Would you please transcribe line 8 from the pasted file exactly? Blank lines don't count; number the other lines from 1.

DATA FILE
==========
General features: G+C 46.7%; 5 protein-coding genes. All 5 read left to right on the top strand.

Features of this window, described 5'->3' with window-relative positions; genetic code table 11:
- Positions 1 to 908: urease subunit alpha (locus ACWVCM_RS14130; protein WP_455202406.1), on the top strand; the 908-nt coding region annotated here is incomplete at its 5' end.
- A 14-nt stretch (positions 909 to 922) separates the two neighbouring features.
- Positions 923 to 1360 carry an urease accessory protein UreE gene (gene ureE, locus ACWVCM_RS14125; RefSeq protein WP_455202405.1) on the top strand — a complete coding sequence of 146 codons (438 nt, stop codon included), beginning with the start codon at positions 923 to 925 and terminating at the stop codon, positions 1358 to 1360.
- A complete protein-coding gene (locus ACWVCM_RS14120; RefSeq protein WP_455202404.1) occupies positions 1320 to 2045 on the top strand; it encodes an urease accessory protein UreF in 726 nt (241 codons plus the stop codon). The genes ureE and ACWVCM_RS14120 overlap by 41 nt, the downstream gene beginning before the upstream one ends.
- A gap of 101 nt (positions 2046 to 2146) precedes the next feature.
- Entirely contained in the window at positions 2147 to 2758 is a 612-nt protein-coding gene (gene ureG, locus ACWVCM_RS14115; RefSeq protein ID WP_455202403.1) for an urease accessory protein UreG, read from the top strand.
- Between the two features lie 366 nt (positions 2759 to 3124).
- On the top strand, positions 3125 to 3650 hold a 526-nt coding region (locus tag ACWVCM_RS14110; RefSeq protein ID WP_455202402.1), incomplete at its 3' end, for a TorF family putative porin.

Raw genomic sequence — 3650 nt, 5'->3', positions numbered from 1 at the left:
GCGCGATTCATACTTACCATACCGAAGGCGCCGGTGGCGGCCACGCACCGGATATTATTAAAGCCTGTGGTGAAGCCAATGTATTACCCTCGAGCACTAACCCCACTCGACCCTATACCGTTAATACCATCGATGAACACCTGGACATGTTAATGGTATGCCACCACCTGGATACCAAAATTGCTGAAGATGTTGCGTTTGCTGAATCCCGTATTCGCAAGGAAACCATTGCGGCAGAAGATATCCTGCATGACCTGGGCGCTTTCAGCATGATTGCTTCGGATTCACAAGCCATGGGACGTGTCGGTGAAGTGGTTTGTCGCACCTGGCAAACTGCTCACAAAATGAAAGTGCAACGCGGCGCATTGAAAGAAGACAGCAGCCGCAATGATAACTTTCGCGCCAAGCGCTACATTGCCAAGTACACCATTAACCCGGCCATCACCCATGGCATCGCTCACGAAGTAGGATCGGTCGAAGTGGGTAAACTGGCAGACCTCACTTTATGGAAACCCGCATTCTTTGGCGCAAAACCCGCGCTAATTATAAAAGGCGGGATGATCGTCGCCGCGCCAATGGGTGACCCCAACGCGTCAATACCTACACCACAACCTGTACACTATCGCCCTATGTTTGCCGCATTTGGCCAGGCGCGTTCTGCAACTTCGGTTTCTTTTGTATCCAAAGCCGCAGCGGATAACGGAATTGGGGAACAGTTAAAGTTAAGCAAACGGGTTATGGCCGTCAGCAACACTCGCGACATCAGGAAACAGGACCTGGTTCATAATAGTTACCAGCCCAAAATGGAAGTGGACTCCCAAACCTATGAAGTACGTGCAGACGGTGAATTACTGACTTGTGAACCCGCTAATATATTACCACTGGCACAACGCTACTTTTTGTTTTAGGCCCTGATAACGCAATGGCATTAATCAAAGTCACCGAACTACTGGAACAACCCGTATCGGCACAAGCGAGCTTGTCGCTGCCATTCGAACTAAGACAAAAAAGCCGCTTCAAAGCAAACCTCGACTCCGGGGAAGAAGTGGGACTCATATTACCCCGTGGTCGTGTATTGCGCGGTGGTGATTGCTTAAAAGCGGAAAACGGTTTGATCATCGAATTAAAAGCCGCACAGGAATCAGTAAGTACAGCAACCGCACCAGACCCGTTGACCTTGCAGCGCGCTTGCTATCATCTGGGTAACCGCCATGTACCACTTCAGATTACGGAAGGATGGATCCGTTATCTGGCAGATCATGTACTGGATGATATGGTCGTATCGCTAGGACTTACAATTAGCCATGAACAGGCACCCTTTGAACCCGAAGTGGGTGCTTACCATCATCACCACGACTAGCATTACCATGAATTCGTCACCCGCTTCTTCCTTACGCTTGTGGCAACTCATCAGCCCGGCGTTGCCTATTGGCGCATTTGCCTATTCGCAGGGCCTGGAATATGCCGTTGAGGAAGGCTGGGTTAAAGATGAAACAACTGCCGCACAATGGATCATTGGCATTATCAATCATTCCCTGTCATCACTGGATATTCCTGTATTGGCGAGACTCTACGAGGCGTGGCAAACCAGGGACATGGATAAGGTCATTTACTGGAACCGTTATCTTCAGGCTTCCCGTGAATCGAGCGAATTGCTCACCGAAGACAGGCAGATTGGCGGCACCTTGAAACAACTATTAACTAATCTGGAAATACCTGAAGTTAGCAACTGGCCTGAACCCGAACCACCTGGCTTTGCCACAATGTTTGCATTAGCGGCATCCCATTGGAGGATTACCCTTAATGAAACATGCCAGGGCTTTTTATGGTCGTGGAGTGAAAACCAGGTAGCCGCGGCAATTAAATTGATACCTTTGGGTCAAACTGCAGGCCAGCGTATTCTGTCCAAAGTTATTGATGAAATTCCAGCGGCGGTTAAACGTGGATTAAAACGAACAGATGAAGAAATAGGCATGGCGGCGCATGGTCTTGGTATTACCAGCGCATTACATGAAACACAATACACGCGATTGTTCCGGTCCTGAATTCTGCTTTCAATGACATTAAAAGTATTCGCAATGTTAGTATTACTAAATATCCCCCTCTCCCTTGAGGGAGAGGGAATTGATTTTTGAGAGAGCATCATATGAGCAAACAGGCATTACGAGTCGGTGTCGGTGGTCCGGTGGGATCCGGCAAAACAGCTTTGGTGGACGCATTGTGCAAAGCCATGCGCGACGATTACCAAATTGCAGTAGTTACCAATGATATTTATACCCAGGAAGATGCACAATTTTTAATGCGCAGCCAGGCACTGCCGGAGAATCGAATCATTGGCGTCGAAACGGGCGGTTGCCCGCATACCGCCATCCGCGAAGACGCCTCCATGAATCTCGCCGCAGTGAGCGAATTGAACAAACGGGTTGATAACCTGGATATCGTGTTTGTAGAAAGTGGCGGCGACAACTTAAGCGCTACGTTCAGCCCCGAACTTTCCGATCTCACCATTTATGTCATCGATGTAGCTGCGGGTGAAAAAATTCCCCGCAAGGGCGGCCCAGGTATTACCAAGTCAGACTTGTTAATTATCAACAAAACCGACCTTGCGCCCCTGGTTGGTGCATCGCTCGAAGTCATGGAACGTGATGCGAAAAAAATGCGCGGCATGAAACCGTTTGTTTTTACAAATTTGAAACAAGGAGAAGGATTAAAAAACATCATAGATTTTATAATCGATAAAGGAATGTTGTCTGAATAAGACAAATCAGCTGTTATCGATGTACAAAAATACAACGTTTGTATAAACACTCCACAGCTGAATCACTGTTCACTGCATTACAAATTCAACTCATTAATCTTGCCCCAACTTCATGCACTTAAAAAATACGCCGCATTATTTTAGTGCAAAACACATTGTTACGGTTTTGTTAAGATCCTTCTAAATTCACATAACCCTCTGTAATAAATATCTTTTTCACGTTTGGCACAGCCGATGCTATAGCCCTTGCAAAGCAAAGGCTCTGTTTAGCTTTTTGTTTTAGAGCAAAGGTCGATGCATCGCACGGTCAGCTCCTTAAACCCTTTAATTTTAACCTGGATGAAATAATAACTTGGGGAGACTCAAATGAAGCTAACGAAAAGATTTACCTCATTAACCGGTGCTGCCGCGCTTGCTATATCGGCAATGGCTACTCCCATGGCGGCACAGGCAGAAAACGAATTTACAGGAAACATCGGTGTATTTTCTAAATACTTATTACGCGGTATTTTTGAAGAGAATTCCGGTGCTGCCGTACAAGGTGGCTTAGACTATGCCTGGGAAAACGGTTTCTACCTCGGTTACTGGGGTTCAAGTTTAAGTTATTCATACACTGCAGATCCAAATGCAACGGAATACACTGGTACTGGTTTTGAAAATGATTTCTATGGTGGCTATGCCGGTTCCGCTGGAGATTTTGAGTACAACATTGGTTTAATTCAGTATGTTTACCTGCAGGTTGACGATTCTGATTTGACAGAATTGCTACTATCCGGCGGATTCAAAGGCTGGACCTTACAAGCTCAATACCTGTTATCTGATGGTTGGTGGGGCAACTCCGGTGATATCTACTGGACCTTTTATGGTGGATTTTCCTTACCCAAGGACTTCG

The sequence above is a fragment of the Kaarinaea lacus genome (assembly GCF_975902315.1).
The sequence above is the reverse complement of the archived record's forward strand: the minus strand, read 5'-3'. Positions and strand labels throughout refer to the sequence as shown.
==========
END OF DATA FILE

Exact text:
- Entirely contained in the window at positions 2147 to 2758 is a 612-nt protein-coding gene (gene ureG, locus ACWVCM_RS14115; RefSeq protein ID WP_455202403.1) for an urease accessory protein UreG, read from the top strand.